As part of a festival celebrating Ancient Greek theatre, the Almeida Greeks showcased Aeschylus’ Oresteia. Being one of the only examples of Ancient Greek tragedies to survive, how can you expect someone in the 21st century to understand what is going on in the play? Don’t be put off with the concept of an ancient play; the relevance of it is still prominent in our modern society. The issues faced in the play such as revenge, trust and justice are all elements that we still face. Robert Icke took creative direction to adapt this ancient story into a modern performance. It’s been so successful that, after a sell-out production at Almeida Theatre, it has been transferred to the West End at the Trafalgar Studios.
Upon entering the theatre, the audience is exposed to an eerie ambience created by the constant ticking of the clock that is projected over on the stage. The minimalism to the set, neutrality in lighting as well as the selection of music had reflected the production techniques that were also displayed in Icke’s critically acclaimed adaption of George Orwell’s 1984 at the West End. It successfully helped to create an atmospheric setting that enticed the audience.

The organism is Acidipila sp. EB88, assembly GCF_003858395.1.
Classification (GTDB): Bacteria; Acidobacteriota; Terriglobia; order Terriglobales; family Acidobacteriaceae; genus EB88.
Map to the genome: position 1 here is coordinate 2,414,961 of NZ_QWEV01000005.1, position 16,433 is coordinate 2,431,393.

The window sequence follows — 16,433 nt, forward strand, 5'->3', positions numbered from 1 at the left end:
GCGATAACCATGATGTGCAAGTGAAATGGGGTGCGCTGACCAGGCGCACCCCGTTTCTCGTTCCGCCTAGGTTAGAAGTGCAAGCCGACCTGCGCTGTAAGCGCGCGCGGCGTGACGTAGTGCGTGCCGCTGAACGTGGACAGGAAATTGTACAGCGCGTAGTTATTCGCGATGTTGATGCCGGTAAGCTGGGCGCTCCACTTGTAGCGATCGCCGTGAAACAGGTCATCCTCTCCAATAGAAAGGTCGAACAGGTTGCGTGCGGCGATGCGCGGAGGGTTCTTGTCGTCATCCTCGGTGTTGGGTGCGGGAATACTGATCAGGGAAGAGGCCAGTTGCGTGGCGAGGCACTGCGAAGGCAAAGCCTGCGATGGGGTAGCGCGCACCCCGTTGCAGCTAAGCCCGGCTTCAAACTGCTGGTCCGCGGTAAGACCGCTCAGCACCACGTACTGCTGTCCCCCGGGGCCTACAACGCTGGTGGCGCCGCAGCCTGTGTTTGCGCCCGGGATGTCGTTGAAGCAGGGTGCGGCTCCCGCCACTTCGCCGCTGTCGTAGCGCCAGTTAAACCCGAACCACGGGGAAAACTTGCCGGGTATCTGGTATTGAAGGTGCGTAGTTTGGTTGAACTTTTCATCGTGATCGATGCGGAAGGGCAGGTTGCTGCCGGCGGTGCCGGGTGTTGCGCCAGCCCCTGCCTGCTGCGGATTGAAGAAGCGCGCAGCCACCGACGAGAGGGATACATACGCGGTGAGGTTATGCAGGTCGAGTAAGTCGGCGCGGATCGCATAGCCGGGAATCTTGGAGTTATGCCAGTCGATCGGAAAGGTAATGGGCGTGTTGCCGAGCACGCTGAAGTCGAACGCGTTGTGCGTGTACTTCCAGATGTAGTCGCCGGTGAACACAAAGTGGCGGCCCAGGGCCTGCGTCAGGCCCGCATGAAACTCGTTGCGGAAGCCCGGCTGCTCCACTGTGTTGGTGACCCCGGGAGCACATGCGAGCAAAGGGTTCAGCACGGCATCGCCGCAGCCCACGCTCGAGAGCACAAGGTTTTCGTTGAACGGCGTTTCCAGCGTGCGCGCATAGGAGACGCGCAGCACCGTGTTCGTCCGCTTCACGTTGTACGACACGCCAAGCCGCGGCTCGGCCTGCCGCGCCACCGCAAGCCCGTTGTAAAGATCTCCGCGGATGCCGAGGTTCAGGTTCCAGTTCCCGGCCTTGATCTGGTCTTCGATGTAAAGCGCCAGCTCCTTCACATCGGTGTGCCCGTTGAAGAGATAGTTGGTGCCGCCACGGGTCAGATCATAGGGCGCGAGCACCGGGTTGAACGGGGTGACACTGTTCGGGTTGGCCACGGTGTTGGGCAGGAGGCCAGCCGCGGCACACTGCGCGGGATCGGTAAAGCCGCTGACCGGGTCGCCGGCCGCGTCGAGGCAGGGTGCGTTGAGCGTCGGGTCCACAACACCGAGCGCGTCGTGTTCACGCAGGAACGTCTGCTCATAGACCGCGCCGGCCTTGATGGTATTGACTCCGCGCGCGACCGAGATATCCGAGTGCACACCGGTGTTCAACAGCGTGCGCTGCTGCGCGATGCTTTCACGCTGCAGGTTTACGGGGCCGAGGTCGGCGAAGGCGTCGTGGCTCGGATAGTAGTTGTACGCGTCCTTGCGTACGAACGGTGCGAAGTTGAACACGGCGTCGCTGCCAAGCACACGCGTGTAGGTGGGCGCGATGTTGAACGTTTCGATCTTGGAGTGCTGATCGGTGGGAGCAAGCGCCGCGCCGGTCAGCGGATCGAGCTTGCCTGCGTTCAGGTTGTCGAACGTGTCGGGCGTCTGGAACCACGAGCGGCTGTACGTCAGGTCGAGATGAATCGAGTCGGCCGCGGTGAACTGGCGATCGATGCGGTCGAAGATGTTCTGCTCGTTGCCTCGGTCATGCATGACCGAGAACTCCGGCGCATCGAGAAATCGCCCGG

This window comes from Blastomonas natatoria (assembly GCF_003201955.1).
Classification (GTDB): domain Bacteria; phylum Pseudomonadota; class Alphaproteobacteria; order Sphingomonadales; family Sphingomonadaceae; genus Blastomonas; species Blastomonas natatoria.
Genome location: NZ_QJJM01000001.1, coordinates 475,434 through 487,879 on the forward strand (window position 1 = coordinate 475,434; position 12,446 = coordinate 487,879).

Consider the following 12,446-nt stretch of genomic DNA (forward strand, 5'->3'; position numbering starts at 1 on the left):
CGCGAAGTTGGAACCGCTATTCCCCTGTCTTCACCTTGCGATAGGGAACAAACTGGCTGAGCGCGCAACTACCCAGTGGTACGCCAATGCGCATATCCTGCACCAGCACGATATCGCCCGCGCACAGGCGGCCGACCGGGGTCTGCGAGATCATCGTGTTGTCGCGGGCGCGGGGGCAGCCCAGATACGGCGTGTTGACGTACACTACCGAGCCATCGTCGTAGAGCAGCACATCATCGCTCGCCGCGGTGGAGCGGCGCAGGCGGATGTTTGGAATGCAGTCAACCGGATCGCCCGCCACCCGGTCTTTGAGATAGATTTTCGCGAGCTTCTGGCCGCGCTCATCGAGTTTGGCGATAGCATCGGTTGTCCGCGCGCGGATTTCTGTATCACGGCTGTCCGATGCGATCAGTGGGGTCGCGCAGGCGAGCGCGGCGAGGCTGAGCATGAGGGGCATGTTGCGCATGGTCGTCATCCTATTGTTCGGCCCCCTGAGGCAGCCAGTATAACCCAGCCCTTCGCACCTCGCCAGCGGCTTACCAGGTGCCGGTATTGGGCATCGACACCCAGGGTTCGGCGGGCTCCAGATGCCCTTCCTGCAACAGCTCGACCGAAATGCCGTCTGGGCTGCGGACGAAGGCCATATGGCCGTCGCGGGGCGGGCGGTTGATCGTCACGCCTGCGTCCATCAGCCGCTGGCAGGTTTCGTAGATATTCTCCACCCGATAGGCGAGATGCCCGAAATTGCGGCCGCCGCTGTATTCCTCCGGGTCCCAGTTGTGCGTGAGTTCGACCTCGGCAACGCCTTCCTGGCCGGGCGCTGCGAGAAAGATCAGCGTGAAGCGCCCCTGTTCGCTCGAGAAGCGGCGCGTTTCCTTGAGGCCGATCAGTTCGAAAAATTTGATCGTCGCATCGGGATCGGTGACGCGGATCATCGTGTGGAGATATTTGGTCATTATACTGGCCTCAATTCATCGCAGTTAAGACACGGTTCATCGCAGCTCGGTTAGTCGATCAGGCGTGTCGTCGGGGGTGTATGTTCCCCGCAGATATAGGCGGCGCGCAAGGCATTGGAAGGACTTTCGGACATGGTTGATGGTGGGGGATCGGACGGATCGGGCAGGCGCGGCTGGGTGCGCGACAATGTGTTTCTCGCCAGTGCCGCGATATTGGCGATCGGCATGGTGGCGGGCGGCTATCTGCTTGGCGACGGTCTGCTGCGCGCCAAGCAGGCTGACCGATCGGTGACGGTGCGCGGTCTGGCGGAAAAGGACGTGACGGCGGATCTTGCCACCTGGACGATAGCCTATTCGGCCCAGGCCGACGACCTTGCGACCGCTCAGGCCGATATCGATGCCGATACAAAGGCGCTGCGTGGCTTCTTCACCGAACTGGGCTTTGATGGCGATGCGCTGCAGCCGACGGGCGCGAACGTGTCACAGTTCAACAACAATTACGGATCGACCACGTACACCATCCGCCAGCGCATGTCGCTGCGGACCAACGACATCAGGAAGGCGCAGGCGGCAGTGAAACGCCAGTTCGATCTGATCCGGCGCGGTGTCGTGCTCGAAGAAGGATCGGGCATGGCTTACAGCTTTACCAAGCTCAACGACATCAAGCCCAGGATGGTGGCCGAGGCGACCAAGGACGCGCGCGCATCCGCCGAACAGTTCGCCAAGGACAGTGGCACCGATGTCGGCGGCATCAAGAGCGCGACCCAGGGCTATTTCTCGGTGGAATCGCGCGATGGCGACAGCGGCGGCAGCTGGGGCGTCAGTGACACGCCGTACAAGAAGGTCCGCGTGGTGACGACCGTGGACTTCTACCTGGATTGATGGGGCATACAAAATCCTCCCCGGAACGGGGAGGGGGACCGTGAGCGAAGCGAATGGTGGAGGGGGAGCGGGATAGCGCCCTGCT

The play sees the king, Agamemnon, experiencing visions of a prophecy that would enable the ongoing war to conclude to their victory. The echoing of “the child is the price” distresses the audience in realising that this prophecy depicts the need for the Agamemnon to sacrifice his daughter Iphigenia. This horrifying act then stimulates a downward spiral of chaotic events such as his wife Clytemnestra taking revenge and brutally murdering Agamemnon. Throughout, Orestes, the son of Agamemnon and Clytemnestra, tries to deal with the trauma of his dysfunctional family. Unfortunately, this psychological pain only fuels Orestes’ outrage and pushes him to murder his mother. The play up until this point makes the murders justifiable, however, Orestes’ act of revenge by murdering his mother deems more of an atrocity. This unsettling uproar is due to the idea the play brings upon its audience, stating that a child cannot murder his own parents. This is due to the connection the parents have to the divine; they’re not just people, they’re creators, they’re mythic.
Despite the duration of the play (3 hours and 40 minutes), the ending had provoked many ideas and questions to ponder about. It made you think about the disruption to the social order, family feuds, the construction of law and how can justice be implemented. Oresteia simply cannot be missed.
Catch Oresteia at the West End before it concludes on the 7th November!